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Witkowski relishes role reversal in return to lineup

Hard-hitting Lightning defenseman shows he isn't afraid to pack a punch or mix up positions

by Bryan Burns /

Tampa Bay's Luke Witkowski and the New York Rangers' Tanner Glass stood toe-to-toe at center ice trading right-handed haymakers, mixing in an occasional left hook, clutching and clawing and scraping to try to land a knockout blow while the spectators inside AMALIE Arena stood and roared.

Approximately 55 seconds into the heavyweight bout, one that started with a flurry and maintained its breathtaking pace throughout, linesman Matt MacPherson approached Witkowski and Glass to put an end to the tilt.

Witkowski though, shook MacPherson off. The linesman backed away, and the pair continued to land blows for another 10 seconds before finally reaching an exhausted conclusion.

 "I wasn't tired yet," Witkowski would explain a day later as to why he kept the fight going. "I wanted to try and get a couple more punches in."

Following the game, Lightning head coach Jon Cooper along with teammate Victor Hedman lauded the burly defenseman for providing a spark in what Witkowski described as the longest fight he's ever been in.

Video: Witkowski on his performance against the Rangers

"I was glad to sit in the box for five minutes after that one," he joked.

Witkowski has been contributing in a number of different, and unexpected, areas for the Lightning since being inserted into the lineup for the last two games. Starting March 4 at Buffalo, Witkowski was asked to move up a few feet and play forward for the Lightning, joining Gabriel Dumont and Cedric Paquette on the Bolts' fourth line.

Witkowski earned 9:51 of ice time against the Sabres and followed it up with a shot and hit in 7:54 of action two days later at forward against the Rangers.

"He's our new Brian Boyle," Cooper said after the Rangers game when asked about Witkowski's role reversal. "Versatile player, and he's played forward before. What I liked though was his energy. He's skating. He's physical. He's intimidating. He had some great plays off the rush. They were crashing the net. He's big. He's heavy. I think in the two games he's played for us, whether he's been playing up or back, he's brought a lot of positive emotion to our team. It's been good."

Witkowski has found cracking the Lightning lineup difficult at times this season. Prior to the Buffalo contest, Witkowski was healthy scratched nine-consecutive games. He's played in just 18 games this season.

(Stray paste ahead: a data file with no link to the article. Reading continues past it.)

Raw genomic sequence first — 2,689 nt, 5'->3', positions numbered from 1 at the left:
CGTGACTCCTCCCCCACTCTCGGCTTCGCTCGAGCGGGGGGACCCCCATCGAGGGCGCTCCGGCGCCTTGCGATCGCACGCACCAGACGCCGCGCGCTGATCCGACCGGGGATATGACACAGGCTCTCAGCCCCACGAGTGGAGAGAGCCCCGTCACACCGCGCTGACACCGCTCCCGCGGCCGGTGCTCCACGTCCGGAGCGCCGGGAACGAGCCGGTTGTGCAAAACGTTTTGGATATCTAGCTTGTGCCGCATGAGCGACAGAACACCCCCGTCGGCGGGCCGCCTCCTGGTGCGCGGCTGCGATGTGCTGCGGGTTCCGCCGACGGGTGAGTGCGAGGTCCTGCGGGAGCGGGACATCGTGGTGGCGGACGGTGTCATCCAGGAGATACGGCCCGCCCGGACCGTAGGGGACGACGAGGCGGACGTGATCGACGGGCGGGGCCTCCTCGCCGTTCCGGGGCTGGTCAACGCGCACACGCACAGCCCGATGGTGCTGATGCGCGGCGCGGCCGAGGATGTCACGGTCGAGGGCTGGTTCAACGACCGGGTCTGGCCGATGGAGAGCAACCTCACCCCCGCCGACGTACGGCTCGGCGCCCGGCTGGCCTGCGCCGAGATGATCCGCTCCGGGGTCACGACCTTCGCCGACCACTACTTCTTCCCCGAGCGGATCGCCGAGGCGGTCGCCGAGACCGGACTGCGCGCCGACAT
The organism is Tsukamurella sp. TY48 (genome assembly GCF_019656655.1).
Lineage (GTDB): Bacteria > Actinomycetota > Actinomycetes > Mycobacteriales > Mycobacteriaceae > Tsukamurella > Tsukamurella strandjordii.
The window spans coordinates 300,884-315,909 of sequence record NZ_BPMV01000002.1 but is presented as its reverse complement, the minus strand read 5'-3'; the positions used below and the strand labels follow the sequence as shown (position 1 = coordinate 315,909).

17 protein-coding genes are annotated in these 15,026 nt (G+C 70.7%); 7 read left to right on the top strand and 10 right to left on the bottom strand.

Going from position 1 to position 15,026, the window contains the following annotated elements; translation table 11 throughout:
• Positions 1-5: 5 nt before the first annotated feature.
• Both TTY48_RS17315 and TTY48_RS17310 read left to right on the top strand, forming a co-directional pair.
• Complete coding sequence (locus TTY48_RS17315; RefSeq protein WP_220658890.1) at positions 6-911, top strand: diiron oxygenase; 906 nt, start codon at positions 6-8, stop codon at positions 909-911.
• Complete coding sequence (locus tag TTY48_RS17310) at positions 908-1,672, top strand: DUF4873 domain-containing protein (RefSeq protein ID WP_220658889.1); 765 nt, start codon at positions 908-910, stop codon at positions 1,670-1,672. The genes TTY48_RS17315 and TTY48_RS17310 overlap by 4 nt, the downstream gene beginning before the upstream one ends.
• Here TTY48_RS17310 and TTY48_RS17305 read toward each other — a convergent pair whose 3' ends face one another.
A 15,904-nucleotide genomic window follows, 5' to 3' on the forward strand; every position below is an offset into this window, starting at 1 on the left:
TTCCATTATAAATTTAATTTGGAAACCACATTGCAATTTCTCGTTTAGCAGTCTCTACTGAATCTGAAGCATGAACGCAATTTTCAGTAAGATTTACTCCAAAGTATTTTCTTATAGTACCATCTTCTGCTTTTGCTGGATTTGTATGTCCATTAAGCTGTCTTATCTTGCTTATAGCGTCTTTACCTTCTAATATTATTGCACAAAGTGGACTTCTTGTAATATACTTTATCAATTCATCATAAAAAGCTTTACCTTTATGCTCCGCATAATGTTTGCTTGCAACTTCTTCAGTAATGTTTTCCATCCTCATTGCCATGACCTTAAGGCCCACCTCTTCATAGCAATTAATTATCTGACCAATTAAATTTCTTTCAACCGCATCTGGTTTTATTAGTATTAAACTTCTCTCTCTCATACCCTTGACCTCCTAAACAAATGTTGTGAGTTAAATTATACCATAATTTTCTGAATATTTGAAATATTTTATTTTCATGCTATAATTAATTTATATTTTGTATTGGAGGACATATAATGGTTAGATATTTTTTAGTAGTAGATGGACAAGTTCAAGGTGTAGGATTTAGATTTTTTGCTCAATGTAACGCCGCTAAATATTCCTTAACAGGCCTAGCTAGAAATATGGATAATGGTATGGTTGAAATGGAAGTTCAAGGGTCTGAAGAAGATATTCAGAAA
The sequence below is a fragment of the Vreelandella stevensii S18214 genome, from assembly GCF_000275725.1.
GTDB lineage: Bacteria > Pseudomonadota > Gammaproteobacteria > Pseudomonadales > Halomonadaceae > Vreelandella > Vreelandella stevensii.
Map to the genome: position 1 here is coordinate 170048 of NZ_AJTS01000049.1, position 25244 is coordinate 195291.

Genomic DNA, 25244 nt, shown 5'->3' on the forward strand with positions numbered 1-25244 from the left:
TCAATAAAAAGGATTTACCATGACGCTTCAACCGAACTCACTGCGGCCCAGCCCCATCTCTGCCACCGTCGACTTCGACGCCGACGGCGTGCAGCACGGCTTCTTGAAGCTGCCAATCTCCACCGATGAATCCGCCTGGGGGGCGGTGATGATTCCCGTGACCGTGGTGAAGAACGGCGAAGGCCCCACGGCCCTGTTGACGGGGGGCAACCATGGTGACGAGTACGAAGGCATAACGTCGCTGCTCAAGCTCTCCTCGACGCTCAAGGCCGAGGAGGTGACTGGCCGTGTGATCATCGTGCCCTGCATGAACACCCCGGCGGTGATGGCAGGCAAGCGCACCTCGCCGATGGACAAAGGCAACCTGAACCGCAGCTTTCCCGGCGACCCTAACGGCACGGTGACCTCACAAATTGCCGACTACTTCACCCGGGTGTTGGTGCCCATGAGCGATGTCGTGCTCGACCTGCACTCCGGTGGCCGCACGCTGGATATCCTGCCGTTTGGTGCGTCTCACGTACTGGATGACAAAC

So when the Lightning coaching staff approached him about moving temporarily to right wing, a position change that might allow him to see more ice time, Witkowski was receptive.

"Obviously, I want to be playing, whether it's forward, D, goalie, I don't care," he said. "I want to be in the lineup. (Monday), I thought I was going to be playing defense. I was penciled in as defense before the game, and they called me up front."

Witkowski has adapted to his new role well. In addition to inspiring his teammates with his extended fisticuffs against Glass - a fight Witkowski called "a draw" a day later - the defenseman-turned-forward proved a handful on the forecheck and produced some quality scoring chances while leading the rush.

"I think I have enough speed and I can be big on the forecheck and hard to play against," Witkowski said. "It's going to take a while to get used to it. Just to be able to do that and (the coaches) to have the confidence in me to do that means a lot to me."

Witkowski's short-term experiment at forward could become a more extended stay depending on what the matchup dictates.

Video: Cooper on scoring chances and Witkowski

"That's a game by game depending on what our need is," Cooper said. "As you watched (Monday), he brings us a lot of energy. He makes us a little bigger, a little stronger, a little tougher. As you saw in that, when he and Glass got at it last night, we just really like what he brings both on the ice and in our locker room."

Witkowski is quiet and reserved by nature but well-respected by his teammates for his lead-by-example approach. Before the season, he was slated for AHL Syracuse and was named the Crunch's new captain. But he's only played 19 games in Syracuse, spending most of the 2016-17 season in limbo on the Lightning bench, where he's sat for 17 of the Bolts' last 24 games.

He'll likely get more looks in the Lightning lineup down the stretch of the regular season if he can continue to prove his versatility like he did Monday night versus the Rangers.

And if his usefulness at forward runs out, he has a Plan B too.

"I've played goalie before," he said, grinning. "I don't know if I can play it as well as Vasy, but I'll try."

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